"I mean, I think she learned how to do those things as a kid—And I guess she wouldn't work on it when my visits are so short… You're right! She'll love this. Come with me, we've got shopping to do!"
My my, an apprenticeship! What a mature young lady you are! Befitting such a lady as yourself, my friend pointed me towards the finest selection of teas Liyue has to offer for you. He also helped pick out some silk (cloth and thread both—he assured me that was important.) If your refined tastes demand different colors than what I've sent, rest assured that they will be yours. Just say the word.
Is Mr. Leonid still the tailor? If he is, perhaps you can be the one to finally convince that old man to retire.
Teucer should be back safe with you before this letter arrives. International travel is something else, even for a troublemaker like him. You are right, I should consider coming home sooner, if only to avoid a repeat performance. Work has gotten interesting since my last letter, so I will keep an ear out for any opportunities to visit.
Apologies for not attaching a warning to the rattle drum!
Faithfully as always, Your loyal knight.
The silk is beautiful. It’s weighty in her arms, and softer than butter. One folded square is vivid red, the other brilliant white. Tonia’s best guess is that they’re five yards each. It’s so much fabric, and she clutches it tightly to herself, the massive bobbin of white silk thread balanced on top of her bounty.
And she absolutely will not let her brothers touch it.
“Eat something before you go, Tonia,” her mother chides as she shuffles into her boots, never once letting go of the silk.
“Mr. Leonid has tea and toast for us every morning, I’ll be fine,” Tonia dismisses her. There is no snow outside yet, so it’s safe to carry the silk out in the open. With hardly a goodbye, she nudges open the door and is hurrying to her apprenticeship. The air is crisp and chilled, and carries the scent of woodsmoke from other people cooking breakfast. People who do not have something as important as silk to take care of. Tonia dashes over the cobbled streets, feet following the familiar path to the shop windows with the mannequins and the bright, refreshing teal walls.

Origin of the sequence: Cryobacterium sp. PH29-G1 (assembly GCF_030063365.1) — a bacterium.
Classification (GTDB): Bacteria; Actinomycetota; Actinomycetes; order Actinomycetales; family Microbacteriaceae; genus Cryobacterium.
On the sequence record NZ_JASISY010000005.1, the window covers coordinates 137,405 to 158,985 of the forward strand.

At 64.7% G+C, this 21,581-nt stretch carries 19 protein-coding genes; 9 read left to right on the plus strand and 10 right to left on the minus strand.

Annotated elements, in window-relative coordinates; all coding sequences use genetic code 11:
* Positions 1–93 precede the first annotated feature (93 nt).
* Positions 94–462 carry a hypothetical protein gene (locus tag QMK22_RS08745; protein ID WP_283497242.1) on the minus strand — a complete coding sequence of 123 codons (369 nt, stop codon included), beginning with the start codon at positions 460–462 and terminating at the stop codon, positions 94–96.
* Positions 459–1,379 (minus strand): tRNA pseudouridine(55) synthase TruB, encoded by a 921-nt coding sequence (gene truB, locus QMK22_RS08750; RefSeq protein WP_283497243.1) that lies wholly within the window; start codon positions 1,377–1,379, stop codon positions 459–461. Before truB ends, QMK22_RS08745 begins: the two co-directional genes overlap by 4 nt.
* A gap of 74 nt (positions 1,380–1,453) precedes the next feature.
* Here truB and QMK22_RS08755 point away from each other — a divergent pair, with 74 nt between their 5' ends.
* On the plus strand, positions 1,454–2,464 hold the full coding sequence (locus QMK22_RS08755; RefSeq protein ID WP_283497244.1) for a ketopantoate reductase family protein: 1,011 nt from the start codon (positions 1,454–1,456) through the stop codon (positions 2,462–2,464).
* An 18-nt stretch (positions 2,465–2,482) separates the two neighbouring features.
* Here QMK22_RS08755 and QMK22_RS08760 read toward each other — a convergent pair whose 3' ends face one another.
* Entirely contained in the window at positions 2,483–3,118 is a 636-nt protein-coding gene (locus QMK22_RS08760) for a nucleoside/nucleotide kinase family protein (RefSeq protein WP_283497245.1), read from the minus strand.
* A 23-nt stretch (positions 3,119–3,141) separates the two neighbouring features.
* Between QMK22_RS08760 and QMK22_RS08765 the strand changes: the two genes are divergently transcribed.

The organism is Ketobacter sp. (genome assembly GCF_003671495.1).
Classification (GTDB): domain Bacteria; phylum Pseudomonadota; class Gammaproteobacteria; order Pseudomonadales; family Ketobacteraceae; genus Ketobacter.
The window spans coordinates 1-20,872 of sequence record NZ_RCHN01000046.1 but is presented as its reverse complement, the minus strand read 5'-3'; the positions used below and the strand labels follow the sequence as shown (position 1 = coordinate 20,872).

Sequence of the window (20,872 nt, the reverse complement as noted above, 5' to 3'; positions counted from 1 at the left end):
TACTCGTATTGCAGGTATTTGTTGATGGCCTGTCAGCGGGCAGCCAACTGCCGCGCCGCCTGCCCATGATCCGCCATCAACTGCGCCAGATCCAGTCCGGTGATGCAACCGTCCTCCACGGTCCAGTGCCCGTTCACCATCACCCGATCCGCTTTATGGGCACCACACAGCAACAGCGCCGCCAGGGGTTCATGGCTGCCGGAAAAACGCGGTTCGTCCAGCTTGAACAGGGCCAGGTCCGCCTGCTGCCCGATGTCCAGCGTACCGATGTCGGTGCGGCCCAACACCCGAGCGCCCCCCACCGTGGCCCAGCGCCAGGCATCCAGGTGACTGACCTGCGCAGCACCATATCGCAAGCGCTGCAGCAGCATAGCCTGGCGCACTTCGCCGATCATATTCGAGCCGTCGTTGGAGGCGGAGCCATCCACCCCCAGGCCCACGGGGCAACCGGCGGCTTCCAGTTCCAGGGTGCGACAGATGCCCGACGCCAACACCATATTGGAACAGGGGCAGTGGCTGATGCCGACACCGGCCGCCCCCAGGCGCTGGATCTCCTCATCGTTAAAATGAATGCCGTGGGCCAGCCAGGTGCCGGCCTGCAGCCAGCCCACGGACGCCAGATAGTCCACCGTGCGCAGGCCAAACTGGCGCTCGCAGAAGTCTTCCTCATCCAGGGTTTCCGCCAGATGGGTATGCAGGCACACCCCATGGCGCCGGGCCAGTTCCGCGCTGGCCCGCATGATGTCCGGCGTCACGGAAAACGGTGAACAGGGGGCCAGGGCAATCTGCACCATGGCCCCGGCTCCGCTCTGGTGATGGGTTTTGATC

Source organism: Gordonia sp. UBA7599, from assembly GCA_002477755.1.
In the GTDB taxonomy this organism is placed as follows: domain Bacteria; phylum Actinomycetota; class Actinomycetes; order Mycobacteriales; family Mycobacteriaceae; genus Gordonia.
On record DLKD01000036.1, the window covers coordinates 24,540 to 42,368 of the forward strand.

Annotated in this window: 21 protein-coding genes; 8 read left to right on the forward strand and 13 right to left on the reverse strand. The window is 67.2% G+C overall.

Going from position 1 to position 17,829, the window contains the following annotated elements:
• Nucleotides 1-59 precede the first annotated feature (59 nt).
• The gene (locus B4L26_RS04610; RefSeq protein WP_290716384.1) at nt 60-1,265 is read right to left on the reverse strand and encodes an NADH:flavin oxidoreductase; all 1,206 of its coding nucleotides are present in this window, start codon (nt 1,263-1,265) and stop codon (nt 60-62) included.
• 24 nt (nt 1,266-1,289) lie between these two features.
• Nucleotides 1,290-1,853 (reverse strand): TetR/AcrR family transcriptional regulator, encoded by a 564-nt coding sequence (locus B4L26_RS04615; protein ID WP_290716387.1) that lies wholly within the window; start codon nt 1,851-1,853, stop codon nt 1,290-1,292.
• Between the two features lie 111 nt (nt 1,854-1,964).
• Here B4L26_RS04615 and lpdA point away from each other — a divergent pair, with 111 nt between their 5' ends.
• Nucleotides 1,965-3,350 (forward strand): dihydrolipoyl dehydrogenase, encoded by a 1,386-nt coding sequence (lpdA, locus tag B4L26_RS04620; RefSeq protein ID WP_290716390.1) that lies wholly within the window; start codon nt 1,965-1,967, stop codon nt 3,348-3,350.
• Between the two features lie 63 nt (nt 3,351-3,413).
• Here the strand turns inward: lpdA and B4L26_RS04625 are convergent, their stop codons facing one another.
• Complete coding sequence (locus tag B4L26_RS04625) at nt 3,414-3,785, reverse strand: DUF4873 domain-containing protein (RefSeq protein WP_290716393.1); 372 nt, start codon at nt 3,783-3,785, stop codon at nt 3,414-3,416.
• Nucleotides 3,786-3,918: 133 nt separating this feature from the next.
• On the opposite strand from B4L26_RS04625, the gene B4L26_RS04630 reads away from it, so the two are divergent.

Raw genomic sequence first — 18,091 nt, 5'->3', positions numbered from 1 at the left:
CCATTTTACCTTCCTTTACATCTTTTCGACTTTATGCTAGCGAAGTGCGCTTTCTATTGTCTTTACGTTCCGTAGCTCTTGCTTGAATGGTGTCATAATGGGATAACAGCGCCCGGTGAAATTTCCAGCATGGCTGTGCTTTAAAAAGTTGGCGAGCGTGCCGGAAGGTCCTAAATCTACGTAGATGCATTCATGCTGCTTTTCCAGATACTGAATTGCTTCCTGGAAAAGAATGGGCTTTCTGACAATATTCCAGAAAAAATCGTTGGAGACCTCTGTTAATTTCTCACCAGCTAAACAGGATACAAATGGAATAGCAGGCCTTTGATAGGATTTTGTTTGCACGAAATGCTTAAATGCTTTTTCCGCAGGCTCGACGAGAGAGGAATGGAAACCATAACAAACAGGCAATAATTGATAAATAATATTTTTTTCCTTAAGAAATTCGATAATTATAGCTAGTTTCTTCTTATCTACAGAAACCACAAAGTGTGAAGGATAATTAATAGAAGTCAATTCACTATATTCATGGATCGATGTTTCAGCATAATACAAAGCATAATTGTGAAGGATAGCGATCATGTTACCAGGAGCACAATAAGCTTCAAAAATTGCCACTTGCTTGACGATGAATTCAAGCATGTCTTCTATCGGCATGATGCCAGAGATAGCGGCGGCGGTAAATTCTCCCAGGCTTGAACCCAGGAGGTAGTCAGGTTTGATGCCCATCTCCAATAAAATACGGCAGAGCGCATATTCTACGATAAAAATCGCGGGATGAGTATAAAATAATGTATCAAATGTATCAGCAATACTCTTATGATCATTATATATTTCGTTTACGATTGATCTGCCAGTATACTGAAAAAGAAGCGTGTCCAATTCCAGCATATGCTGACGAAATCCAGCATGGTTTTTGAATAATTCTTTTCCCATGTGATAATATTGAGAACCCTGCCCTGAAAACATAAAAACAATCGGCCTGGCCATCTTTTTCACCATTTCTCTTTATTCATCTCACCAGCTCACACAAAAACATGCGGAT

“Good morning, Tonia!” greets Sasha, the other apprentice, when the bell above the door rings. “You’re here early—Oh, wow.” Tonia brushes past them, hurrying to the back room where they store all the fabric.
“Is that what I think it is?” they shout at her as she puts the silk in a high, hidden corner of the shelves. The thread nearly rolls off the stack and to the floor, but Tonia manages to catch it between her arm and chest. She sets it gingerly atop the fabric.
“Ajax sent more gifts,” she responds simply.
“He’s in Liyue right now, right?” Sasha asks as Tonia reemerges to the store front. She nods.
“Really nothing better he could’ve gotten you, then. He’s got a good eye.”
“He had his friend help him shop,” Tonia says.
“Aha,” Sasha says sagely. “He’s got good taste in friends, at least. The luster of that silk!”
“I know!” she enthuses. “And it’s so soft, Sasha.”
“Any ideas for what to make with it?” they ask.
“I can’t. It’s too pretty. I’ll just come here and look at it every day.” Sasha laughs at her.
“You say that, but you always think of something. Clever little fingers of yours. Speaking of, we have an order you should get started on today.”
“Right away. What is it?” Again, they laugh at her.
“It was nice to see you smile for a bit, you dour little thing. It’s a dress. I pinned the details to the dress form, so if you could drape it while I finish off hemming a few pants, that’d be great.”
“I’m on it.” Tonia only takes a single step towards the dress form, though, before her stomach growls. Shasha chuckles at her.
“Go eat something, first. Mr. Leonid should be just about done brewing tea,” they tell her. With a simple nod, Tonia goes again to the back of the store, this time opening the door that leads to a narrow set of stairs. At the top, she knocks on the door to Mr. Leonid’s home, and he welcomes her in with a hearty, “Come in!”
“Good morning, Mr. Leonid,” she greets him. His kitchen is simple and charming, wooden furniture topped with doilies and cushions. A pot of tea is simmering atop his little stove, and the elderly man himself is pulling two thick pieces of toast out of the fire below.
“Good morning, Tonia! You usually don’t join us for breakfast.”
“I was in a hurry. Ajax sent me silk, and I had to save it from my brothers.”
Mr. Leonid laughs at her. It seems Tonia's the new hot comedy trend in town. She helps him get breakfast on the big serving tray, and after bringing it down and scarfing down a piece of toast, Tonia hurries over to the dress form to work.
The order is pinned to the cloth torso, just like Sasha said. A-line skirt to the knees, butterfly sleeves, sweetheart neckline. A party dress, and despite the specificity of the cut, all that’s written for the color is green. And the customer’s name is…